In the present study, the variance due to specific combining ability (SCA) was found to be greater than the variance due to general combining ability (GCA) for all the six biometrical traits viz., days to 50% flowering, plant height, number of productive tillers per plant, panicle length, hundred grain weight and grain yield per plant. The GCA/SCA was less than unity for all the characters indicating the importance of non-additive gene action in the inheritance of the traits (Table 1). Similar results were reported by Manoj Kumar et al. [4], Immanuel Selvaraj et al. [5], Reddy et al. [6] and Suresh Babu et al. [7].
Table 1: Analysis of variance (Mean sum of squares) for combining ability of different biometrical traits.
The high gca effect for a particular trait of a parent indicates the additive gene effect for the trait governed by the genes in the parent concerned. Dhillon [8] pointed out that combining ability of parents gives useful information on the choice of parents in terms of expected performance of their progenies. According to Simmonds [9] the gca effect is considered as the inherent genetic value of the parent for a trait which is due to additive gene effect and it is fixable.
Regarding yield and yield component traits, the line ADT 43 recorded significant gca effects for days to 50% flowering, plant height in the negative direction, in the positive direction for number of productive tillers per plant, panicle length and grain yield per plant. ADT (R) 46 showed significant gca effects in the negative direction for plant height, in the positive direction for number of productive tillers per plant, panicle length, hundred grain weight and grain yield per plant. ADT 42 recorded significant gca effects for plant height, panicle length, hundred grain weight and grain yield per plant. ADT (R) 45 recorded significant gca effects in the negative direction for days to 50% flowering and plant height and in the positive direction for number of productive tillers per plant while CO 47 recorded significant gca effects for days to 50% flowering, plant height and hundred grain weight. ASD 16 recorded significant gca effects for days to 50% flowering, plant height and hundred grain weight. ADT (R) 47 recorded significant gca effects for days to 50% flowering and plant height in desired direction. TKM 11 recorded significant gca effects for panicle length and hundred grain weight. ADT 39 and TKM 12 recorded significant gca effects for plant height and panicle length respectively.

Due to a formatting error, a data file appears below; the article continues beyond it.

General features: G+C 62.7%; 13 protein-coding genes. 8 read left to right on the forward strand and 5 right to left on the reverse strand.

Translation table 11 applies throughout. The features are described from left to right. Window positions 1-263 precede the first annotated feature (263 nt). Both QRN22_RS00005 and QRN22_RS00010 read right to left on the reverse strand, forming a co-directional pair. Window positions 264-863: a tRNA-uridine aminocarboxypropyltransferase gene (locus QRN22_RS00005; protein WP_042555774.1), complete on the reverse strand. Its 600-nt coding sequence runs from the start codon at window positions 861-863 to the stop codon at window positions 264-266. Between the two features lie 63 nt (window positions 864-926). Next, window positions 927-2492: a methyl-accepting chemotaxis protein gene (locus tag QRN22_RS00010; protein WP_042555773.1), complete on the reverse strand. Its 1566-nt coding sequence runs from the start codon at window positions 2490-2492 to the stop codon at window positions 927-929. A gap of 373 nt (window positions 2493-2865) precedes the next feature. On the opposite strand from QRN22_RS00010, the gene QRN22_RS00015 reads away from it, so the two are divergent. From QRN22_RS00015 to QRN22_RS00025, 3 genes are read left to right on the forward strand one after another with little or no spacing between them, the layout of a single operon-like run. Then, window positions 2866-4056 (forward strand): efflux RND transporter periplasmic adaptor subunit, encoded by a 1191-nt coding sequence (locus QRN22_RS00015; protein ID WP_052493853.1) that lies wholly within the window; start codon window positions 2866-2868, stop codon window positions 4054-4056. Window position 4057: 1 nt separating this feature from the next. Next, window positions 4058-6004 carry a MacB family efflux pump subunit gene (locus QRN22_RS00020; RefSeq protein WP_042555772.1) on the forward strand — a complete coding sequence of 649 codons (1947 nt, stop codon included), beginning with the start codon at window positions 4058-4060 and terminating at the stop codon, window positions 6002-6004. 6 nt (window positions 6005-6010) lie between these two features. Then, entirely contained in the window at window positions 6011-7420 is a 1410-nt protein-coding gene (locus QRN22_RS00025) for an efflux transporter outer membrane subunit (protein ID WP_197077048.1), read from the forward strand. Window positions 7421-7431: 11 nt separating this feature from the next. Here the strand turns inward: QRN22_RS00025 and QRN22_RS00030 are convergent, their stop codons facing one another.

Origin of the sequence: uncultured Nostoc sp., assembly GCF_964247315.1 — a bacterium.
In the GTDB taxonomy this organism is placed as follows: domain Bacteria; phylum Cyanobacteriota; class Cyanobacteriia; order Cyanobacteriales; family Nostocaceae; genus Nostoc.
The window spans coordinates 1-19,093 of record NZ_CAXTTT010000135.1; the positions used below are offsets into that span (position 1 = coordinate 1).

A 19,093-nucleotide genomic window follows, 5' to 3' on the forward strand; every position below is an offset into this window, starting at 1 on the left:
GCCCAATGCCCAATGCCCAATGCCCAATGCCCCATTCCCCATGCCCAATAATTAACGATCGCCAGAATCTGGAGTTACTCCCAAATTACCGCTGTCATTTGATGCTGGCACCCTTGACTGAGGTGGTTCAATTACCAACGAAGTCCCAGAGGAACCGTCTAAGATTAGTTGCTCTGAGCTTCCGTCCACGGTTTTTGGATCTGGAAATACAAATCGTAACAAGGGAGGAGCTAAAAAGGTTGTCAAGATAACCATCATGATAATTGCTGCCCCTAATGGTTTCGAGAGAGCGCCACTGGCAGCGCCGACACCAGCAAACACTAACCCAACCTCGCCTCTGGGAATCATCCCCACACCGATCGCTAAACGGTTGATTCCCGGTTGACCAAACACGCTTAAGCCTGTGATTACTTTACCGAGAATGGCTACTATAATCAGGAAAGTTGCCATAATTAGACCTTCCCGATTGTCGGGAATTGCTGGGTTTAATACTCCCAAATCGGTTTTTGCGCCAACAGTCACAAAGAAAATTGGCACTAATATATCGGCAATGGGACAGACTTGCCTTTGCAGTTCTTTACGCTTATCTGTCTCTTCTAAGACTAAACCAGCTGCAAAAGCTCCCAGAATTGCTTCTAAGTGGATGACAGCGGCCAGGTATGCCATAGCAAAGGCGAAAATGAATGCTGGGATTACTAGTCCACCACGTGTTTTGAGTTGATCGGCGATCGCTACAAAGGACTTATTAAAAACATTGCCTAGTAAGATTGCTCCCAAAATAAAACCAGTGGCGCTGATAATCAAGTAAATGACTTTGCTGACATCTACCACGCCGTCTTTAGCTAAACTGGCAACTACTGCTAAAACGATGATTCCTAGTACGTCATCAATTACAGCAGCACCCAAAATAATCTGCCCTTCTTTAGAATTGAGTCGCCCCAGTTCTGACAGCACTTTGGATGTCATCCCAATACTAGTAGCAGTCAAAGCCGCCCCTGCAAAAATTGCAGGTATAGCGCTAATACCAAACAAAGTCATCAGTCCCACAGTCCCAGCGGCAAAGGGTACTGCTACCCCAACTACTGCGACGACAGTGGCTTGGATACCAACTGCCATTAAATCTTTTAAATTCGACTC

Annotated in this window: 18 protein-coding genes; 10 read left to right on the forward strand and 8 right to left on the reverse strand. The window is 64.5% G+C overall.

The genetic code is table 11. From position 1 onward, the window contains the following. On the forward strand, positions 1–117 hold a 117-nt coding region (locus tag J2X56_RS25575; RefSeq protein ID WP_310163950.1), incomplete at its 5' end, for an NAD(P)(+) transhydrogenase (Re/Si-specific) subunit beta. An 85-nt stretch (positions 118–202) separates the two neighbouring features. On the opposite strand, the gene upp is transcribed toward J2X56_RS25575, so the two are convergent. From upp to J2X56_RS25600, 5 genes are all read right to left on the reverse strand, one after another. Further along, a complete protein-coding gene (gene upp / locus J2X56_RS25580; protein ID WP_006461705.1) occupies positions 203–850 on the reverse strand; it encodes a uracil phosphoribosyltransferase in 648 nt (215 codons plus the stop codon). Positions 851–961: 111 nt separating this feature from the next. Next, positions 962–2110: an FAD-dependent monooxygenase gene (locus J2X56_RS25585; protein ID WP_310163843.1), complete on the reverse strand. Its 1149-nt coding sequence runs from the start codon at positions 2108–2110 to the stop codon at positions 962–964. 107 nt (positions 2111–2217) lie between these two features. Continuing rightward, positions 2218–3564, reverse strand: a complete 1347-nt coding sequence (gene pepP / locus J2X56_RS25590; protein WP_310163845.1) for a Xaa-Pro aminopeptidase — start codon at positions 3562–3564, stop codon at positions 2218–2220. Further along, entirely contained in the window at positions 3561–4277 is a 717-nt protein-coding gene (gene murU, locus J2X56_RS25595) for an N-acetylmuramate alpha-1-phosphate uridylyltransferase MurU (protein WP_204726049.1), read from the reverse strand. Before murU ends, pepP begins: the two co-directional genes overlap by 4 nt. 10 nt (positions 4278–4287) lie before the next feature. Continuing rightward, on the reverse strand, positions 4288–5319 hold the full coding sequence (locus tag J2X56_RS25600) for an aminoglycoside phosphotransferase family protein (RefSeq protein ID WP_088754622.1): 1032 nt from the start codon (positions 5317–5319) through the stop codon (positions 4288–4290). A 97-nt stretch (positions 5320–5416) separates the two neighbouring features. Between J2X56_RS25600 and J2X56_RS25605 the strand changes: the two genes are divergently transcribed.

It was found that the tester Pusa 1460 showed significant gca effects for number of productive tillers per plant, panicle length, hundred grain weight and grain yield per plant while IRBB 60 showed significant gca effects in the desired direction for days to 50% flowering, plant height, hundred grain weight and grain yield per plant. Imp. Samba Mahsuri, recorded higher gca effects for number of productive tiller per plant, panicle length and grain yield per plant, Ajaya for hundred grain weight and IRBB 21 for plant height registered highly significant gca effects (Tables 2-4).
Table 2: Mean performance of parents for different biometrical traits.
Table 3: General combining ability effects of lines and testers for different biometrical traits.
From the above results, it was inferred that ADT 43 and ADT (R) 46 were adjudged as the best combiners since they had significantly desirable gca effects for five out of six characters including grain yield per plant. They were followed by ADT 42, Pusa 1460 and IRBB 60 which possessed favourable gca effects for four characters including grain yield per plant. In the order of merit, ADT (R) 45, CO 47 and ASD 16 and Imp. Samba Mahsuri were considered as the next best general combiners since they exhibited desirable gca effects for three characters including hundred grain weight.
Immanuel Selvaraj et al. [10] stated that it would be valuable to compare combining ability values of the parents with their per se performance for different characters and also reported that there was close association between the gca effects and per se performance of the parents.
In the present study also, there are lines and testers with high per se performance for biometrical traits showed significant gca effects. The line ADT 42 for panicle length, hundred grain weight and grain yield per plant, ADT (R) 46 for number of productive tillers per plant, panicle length and hundred grain weight, ADT 43 and ADT (R) 45 for days to
50 % flowering and plant height, CO 47 for days to 50 % flowering and plant height, TNAU Rice ADT 49 for number of productive tillers per plant, ASD 16 for days to 50% flowering and TKM 11 for hundred grain weight had both high per se performance and significant gca effects.